These freshwater fish are able to dwell in the most versatile water conditions, which makes them the perfect breed for a beginner aquarist. Endler’s Livebearer can flourish easily in changing circumstances. They are an omnivorous species, and their meal comprises mainly of small insects and algae. The most prominent reason for keeping them as pets is because of their wildly attractive colors and patterns.

Their flamboyant and multicolored exterior makes for a ravishing sight on your bedside table. Nevertheless, they are prolific breeders and tend to give birth every three weeks, which can be a hassle, avoid keeping both sexes in the same tank.

6- Chili Rasbora

Boraras Brigitte - Small Freshwater Fish

Chili Rasbora also is known as Boraras Brigitte, This fiery fish’s life expectancy can be up to 8 years if kept in the right environment. They can grow to be about 2 centimeters and need water in a modest amount of 5 gallons. Being tropical fish, they can adjust to great temperature ranges, up to 82 degrees Fahrenheit. They will be the most comfortable when kept in groups of 10 to 12. Also, they enjoy feeding on insects like bloodworms or daphnia.

They come from a background of smoothly flowing channels and would greatly appreciate having floating plants in their tanks for a feeling of homeliness.

7- Celestial Pearl Danios

Danio margaritatus - Small Freshwater Fish

These are social fish that feel best sheltered when kept in groups of 5 or 6. Celestial Pearl Danios can grow up to 1 inch and thrive in tanks that can retain around 10 gallons of water. They are easily satisfied when it comes to food and enjoy things like dried bloodworms or algae flakes, being omnivorous. Pearl Danios come in bewitching colors and designs, making them worth the small amount of effort that they require.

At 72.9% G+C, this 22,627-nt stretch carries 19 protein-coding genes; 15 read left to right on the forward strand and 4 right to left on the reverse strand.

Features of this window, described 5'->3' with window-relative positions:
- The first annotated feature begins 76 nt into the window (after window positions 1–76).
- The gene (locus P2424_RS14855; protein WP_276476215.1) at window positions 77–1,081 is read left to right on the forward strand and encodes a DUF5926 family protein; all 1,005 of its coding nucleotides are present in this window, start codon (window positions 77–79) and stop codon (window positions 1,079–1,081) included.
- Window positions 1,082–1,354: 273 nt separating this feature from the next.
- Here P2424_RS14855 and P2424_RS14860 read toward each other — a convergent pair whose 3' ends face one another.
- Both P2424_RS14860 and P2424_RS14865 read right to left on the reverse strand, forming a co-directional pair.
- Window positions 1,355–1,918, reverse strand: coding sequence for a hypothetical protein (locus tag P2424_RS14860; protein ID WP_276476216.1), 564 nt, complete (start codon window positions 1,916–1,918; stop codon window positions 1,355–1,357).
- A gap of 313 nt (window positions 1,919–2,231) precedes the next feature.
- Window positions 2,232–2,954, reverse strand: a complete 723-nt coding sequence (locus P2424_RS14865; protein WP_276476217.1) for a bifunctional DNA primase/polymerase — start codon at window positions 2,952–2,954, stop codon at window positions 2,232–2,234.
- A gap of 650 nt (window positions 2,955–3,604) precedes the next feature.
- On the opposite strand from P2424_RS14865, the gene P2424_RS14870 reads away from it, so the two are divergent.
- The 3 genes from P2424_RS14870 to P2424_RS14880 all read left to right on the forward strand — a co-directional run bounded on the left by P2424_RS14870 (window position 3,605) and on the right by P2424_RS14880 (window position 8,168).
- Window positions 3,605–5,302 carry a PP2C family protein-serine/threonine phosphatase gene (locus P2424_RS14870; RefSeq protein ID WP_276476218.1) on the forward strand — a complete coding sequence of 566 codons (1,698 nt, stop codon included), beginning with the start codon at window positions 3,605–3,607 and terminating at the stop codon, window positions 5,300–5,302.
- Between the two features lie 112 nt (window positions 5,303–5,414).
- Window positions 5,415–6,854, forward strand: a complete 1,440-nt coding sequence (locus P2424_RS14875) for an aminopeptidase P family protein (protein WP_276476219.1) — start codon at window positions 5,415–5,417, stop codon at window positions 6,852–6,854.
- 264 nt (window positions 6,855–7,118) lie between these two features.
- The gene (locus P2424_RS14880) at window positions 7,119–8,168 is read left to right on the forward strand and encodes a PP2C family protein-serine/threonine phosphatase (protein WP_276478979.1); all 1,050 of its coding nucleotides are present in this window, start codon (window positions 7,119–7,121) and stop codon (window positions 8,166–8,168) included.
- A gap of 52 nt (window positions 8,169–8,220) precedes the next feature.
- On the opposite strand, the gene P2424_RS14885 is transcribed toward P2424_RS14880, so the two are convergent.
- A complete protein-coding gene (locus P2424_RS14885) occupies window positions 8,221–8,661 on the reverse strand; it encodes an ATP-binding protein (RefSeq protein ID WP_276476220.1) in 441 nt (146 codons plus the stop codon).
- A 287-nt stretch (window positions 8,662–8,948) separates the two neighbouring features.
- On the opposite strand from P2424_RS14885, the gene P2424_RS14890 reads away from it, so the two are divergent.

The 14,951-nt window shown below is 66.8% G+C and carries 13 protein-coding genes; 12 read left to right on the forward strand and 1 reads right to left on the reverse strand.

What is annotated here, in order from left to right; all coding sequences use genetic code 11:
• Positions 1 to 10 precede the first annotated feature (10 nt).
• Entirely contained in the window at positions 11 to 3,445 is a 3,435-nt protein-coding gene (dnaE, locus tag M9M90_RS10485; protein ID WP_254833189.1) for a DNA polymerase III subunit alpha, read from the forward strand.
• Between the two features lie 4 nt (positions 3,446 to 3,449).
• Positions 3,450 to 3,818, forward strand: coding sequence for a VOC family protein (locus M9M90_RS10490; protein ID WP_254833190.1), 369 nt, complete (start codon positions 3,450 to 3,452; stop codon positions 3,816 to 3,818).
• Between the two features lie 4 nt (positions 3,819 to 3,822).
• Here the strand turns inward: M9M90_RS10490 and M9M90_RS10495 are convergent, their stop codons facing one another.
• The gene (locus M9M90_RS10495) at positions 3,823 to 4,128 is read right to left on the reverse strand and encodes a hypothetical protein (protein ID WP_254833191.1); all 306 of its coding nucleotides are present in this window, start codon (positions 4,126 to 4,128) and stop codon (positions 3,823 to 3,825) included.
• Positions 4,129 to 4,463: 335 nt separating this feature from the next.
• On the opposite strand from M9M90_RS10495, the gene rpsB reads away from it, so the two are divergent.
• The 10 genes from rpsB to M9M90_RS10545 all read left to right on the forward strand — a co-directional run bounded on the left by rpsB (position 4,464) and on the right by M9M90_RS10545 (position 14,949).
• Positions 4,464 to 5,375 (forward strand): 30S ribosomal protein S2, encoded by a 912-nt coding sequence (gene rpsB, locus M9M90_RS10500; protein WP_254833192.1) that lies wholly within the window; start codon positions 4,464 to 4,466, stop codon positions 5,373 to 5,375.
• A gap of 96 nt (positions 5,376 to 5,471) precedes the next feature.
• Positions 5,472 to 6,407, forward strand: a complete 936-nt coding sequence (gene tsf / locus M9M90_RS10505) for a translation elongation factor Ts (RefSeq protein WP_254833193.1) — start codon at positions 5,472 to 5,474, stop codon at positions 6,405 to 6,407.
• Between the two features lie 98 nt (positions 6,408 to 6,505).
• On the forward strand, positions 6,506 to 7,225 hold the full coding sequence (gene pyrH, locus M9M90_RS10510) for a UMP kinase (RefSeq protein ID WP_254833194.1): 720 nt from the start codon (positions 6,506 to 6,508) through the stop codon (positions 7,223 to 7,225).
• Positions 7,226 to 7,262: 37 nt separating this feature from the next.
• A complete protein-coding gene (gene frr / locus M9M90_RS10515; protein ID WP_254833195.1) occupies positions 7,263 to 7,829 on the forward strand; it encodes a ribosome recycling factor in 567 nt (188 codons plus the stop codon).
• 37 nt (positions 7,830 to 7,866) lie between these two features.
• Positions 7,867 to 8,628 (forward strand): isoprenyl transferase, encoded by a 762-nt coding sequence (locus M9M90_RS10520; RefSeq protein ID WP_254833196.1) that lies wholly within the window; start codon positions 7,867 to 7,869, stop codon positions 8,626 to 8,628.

8- Dracula Minnow

Danionella dracula - Small Freshwater Fish

Dracula Minnow, also is known as Danionella Dracula, is a peculiar looking fish. They don’t get larger than 1.8 centimeters meaning they need, not more than 5 gallons of water. Being that small in size can mean they can get easily afraid. The best proposal would be to keep them in a school of 10 or 12 for adequate years of survival.

Physically, it is almost translucent and actually quite frightening to look at, but ironically is one of the most peaceful breeds of fish. The minimal preservation needed for it makes it easy to keep and can be a strange one for your collection. Give them micro-worms like tubifex or daphnia to maintain health and comfort.

9- Bumblebee Goby

Bumblebee Goby - Small Freshwater Fish

Bumblebee Gobies also is known as Brachygobius. As made apparent by the name, this fish is so-called because of the black and horizontal cream stripes on its body. They can grow up to be almost 1.5 inches but are quite aggressive when it comes to species. They aren’t entirely comfortable with it. Also, they are territory conscious but not as belligerent when it comes to food and will usually let the other fish eat.

Make sure they are properly feeding if you keep them in groups. They are relatively more difficult to take care of because they need slightly brackish water and more effort. These fish can be difficult to find in regular fish stores but are worth obtaining.